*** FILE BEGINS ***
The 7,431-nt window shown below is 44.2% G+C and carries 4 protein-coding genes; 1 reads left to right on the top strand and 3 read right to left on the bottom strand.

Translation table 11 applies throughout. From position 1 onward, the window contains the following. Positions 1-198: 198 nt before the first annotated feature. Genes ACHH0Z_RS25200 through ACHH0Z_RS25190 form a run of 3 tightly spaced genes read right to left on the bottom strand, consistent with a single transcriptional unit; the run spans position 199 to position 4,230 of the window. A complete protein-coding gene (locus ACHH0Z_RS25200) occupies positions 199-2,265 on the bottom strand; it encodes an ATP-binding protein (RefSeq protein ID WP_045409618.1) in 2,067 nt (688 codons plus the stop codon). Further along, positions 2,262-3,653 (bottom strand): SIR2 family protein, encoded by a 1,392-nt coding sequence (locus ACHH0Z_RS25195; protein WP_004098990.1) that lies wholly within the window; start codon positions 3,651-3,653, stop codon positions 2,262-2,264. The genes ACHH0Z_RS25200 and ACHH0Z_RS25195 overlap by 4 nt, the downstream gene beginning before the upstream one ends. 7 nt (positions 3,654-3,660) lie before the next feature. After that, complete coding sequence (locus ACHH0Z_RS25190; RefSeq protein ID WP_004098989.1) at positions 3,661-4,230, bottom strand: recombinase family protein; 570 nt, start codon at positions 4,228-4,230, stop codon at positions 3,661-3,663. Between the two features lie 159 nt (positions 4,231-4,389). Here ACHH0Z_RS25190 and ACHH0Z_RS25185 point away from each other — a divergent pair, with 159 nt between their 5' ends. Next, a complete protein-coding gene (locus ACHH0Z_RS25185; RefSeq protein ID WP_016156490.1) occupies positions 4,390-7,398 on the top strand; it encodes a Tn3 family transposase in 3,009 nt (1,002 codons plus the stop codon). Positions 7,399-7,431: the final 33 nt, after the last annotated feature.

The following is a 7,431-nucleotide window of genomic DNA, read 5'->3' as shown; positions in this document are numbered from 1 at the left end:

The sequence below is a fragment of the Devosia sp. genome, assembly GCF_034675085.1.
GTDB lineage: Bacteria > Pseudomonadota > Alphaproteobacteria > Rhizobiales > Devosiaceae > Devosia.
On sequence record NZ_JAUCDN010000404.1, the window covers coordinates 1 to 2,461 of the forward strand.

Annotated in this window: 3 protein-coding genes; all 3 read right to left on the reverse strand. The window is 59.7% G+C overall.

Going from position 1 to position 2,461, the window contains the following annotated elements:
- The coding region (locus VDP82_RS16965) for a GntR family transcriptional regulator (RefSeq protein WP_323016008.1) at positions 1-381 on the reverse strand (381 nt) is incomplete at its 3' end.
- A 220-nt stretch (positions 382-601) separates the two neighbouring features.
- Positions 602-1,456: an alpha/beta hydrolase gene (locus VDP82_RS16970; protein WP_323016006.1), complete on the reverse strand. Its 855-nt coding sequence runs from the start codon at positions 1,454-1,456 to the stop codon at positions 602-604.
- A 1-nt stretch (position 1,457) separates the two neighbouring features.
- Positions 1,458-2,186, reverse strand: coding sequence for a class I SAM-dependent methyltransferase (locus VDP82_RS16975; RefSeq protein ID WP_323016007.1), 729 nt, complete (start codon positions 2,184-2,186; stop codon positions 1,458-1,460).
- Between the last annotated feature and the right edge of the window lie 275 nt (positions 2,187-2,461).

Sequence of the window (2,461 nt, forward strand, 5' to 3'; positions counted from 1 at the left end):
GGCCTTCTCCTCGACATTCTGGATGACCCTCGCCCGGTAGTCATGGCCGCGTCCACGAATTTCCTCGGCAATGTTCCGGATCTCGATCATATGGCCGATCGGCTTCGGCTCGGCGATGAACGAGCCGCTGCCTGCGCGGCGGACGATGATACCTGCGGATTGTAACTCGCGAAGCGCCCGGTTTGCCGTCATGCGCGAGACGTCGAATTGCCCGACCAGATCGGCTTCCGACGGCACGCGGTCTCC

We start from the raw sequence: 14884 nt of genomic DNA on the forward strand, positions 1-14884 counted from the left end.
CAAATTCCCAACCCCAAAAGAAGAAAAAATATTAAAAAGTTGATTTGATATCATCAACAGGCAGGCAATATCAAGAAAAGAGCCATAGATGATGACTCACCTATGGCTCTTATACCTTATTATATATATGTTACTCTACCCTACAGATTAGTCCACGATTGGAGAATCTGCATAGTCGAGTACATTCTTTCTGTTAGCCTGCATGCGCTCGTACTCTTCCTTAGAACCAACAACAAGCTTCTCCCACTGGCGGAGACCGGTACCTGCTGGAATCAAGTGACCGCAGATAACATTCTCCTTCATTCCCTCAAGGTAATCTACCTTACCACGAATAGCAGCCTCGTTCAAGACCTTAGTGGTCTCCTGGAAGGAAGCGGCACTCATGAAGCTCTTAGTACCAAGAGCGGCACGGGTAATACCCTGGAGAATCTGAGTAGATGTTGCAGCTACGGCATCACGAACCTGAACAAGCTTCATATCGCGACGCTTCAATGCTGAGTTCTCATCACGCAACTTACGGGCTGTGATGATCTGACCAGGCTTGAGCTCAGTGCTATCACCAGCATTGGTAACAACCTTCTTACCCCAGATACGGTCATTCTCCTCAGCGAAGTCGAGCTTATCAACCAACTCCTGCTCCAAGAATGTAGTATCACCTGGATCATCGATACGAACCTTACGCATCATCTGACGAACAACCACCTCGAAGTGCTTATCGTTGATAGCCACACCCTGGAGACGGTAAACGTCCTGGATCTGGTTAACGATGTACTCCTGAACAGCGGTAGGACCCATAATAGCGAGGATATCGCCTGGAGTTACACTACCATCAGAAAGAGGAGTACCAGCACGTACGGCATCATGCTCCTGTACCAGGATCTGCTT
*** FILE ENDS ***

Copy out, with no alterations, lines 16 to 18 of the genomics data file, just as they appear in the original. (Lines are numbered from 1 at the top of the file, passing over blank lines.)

GGCCTTCTCCTCGACATTCTGGATGACCCTCGCCCGGTAGTCATGGCCGCGTCCACGAATTTCCTCGGCAATGTTCCGGATCTCGATCATATGGCCGATCGGCTTCGGCTCGGCGATGAACGAGCCGCTGCCTGCGCGGCGGACGATGATACCTGCGGATTGTAACTCGCGAAGCGCCCGGTTTGCCGTCATGCGCGAGACGTCGAATTGCCCGACCAGATCGGCTTCCGACGGCACGCGGTCTCC

We start from the raw sequence: 14884 nt of genomic DNA on the forward strand, positions 1-14884 counted from the left end.
CAAATTCCCAACCCCAAAAGAAGAAAAAATATTAAAAAGTTGATTTGATATCATCAACAGGCAGGCAATATCAAGAAAAGAGCCATAGATGATGACTCACCTATGGCTCTTATACCTTATTATATATATGTTACTCTACCCTACAGATTAGTCCACGATTGGAGAATCTGCATAGTCGAGTACATTCTTTCTGTTAGCCTGCATGCGCTCGTACTCTTCCTTAGAACCAACAACAAGCTTCTCCCACTGGCGGAGACCGGTACCTGCTGGAATCAAGTGACCGCAGATAACATTCTCCTTCATTCCCTCAAGGTAATCTACCTTACCACGAATAGCAGCCTCGTTCAAGACCTTAGTGGTCTCCTGGAAGGAAGCGGCACTCATGAAGCTCTTAGTACCAAGAGCGGCACGGGTAATACCCTGGAGAATCTGAGTAGATGTTGCAGCTACGGCATCACGAACCTGAACAAGCTTCATATCGCGACGCTTCAATGCTGAGTTCTCATCACGCAACTTACGGGCTGTGATGATCTGACCAGGCTTGAGCTCAGTGCTATCACCAGCATTGGTAACAACCTTCTTACCCCAGATACGGTCATTCTCCTCAGCGAAGTCGAGCTTATCAACCAACTCCTGCTCCAAGAATGTAGTATCACCTGGATCATCGATACGAACCTTACGCATCATCTGACGAACAACCACCTCGAAGTGCTTATCGTTGATAGCCACACCCTGGAGACGGTAAACGTCCTGGATCTGGTTAACGATGTACTCCTGAACAGCGGTAGGACCCATAATAGCGAGGATATCGCCTGGAGTTACACTACCATCAGAAAGAGGAGTACCAGCACGTACGGCATCATGCTCCTGTACCAGGATCTGCTT